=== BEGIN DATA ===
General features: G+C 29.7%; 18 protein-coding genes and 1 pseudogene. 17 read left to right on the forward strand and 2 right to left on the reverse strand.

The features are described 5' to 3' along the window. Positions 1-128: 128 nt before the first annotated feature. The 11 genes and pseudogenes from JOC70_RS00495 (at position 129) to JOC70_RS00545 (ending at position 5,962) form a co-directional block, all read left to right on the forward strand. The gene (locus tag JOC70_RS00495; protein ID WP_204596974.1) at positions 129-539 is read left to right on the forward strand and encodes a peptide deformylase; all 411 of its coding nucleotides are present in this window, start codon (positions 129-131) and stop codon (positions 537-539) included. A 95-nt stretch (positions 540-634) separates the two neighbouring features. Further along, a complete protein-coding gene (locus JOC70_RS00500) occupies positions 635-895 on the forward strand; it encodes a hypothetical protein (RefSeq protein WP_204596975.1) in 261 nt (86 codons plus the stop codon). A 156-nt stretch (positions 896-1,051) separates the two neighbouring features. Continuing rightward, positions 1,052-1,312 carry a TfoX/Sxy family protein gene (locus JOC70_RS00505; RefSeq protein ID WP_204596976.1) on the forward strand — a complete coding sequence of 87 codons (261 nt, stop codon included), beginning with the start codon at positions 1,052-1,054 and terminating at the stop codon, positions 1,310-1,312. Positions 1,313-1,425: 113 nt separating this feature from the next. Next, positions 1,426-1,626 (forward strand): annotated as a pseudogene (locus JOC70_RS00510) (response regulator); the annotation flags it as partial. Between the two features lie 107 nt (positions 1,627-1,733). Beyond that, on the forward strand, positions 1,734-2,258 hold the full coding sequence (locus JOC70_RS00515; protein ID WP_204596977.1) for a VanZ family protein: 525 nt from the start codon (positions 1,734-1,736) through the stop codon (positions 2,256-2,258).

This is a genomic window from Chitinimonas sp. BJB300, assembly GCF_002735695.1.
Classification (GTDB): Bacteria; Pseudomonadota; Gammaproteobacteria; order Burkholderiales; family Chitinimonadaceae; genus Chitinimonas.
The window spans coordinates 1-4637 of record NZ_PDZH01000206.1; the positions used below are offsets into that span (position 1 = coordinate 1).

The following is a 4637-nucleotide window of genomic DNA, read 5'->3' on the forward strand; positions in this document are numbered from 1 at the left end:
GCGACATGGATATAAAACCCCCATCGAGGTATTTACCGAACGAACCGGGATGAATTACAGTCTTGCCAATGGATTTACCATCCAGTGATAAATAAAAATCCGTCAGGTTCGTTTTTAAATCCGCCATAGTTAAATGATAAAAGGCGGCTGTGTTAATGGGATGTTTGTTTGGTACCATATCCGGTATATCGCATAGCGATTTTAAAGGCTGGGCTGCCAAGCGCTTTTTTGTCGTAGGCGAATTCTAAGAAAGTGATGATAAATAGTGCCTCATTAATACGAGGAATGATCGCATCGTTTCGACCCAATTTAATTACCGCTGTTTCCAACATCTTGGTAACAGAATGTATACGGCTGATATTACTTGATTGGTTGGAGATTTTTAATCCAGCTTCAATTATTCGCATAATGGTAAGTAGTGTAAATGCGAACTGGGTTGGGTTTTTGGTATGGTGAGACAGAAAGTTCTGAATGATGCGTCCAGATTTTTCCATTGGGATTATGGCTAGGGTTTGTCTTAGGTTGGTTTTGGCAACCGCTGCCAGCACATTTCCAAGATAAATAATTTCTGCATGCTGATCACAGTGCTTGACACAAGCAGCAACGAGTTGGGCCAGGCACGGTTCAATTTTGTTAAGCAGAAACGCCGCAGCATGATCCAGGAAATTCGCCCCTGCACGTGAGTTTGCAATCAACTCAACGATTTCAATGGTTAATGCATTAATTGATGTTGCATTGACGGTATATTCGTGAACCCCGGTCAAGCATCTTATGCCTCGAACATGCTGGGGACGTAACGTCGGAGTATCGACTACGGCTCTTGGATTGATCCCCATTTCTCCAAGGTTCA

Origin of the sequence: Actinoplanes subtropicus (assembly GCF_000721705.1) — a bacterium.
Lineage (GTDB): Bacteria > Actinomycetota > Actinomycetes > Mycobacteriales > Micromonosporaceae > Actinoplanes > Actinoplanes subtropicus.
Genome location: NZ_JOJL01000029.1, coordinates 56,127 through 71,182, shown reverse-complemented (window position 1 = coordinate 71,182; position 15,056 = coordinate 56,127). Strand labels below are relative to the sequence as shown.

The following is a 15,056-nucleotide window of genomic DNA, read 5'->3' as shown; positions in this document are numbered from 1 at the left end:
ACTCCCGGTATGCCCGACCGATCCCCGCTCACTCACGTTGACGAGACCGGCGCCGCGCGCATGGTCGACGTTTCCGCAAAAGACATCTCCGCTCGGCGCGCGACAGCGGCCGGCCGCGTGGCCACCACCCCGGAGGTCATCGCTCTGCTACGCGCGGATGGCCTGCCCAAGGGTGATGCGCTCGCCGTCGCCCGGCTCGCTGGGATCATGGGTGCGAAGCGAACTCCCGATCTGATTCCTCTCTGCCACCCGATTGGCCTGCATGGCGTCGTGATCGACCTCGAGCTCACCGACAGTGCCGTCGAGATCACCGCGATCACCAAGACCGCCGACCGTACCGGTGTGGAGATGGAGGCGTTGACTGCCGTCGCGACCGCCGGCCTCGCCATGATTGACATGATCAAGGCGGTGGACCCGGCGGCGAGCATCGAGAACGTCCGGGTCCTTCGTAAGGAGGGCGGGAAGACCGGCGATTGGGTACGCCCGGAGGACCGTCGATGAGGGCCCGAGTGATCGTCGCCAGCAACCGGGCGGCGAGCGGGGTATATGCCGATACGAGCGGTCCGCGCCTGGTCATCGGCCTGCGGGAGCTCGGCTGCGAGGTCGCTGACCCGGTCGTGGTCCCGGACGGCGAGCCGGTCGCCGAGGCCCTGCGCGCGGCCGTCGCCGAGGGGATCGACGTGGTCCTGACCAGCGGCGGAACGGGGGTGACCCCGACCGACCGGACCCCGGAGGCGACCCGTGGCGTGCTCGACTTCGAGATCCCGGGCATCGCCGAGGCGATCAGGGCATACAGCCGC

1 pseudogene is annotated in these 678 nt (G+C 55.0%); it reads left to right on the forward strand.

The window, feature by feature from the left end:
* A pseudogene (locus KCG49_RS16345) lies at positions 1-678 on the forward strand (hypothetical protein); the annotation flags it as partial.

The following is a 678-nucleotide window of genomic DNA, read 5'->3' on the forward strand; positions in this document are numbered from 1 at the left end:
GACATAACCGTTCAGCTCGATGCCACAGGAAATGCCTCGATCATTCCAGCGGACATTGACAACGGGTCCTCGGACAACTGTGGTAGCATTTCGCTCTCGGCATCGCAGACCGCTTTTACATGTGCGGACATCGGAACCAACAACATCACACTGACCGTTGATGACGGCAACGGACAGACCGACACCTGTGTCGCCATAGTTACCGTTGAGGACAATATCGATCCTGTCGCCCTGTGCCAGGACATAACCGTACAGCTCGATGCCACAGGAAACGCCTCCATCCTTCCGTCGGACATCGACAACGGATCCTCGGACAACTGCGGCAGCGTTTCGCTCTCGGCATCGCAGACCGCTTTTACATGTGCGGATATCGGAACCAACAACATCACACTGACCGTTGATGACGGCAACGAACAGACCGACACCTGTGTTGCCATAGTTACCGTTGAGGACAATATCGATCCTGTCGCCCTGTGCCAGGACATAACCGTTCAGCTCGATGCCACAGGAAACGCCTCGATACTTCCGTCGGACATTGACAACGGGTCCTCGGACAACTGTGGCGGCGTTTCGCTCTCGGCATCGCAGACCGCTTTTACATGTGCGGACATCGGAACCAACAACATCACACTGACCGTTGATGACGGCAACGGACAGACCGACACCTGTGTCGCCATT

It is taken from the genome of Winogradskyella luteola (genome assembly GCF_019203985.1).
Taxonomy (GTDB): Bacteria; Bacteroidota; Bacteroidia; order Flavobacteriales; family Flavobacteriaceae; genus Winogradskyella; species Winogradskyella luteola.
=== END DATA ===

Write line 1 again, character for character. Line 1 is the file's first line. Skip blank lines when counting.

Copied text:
General features: G+C 29.7%; 18 protein-coding genes and 1 pseudogene. 17 read left to right on the forward strand and 2 right to left on the reverse strand.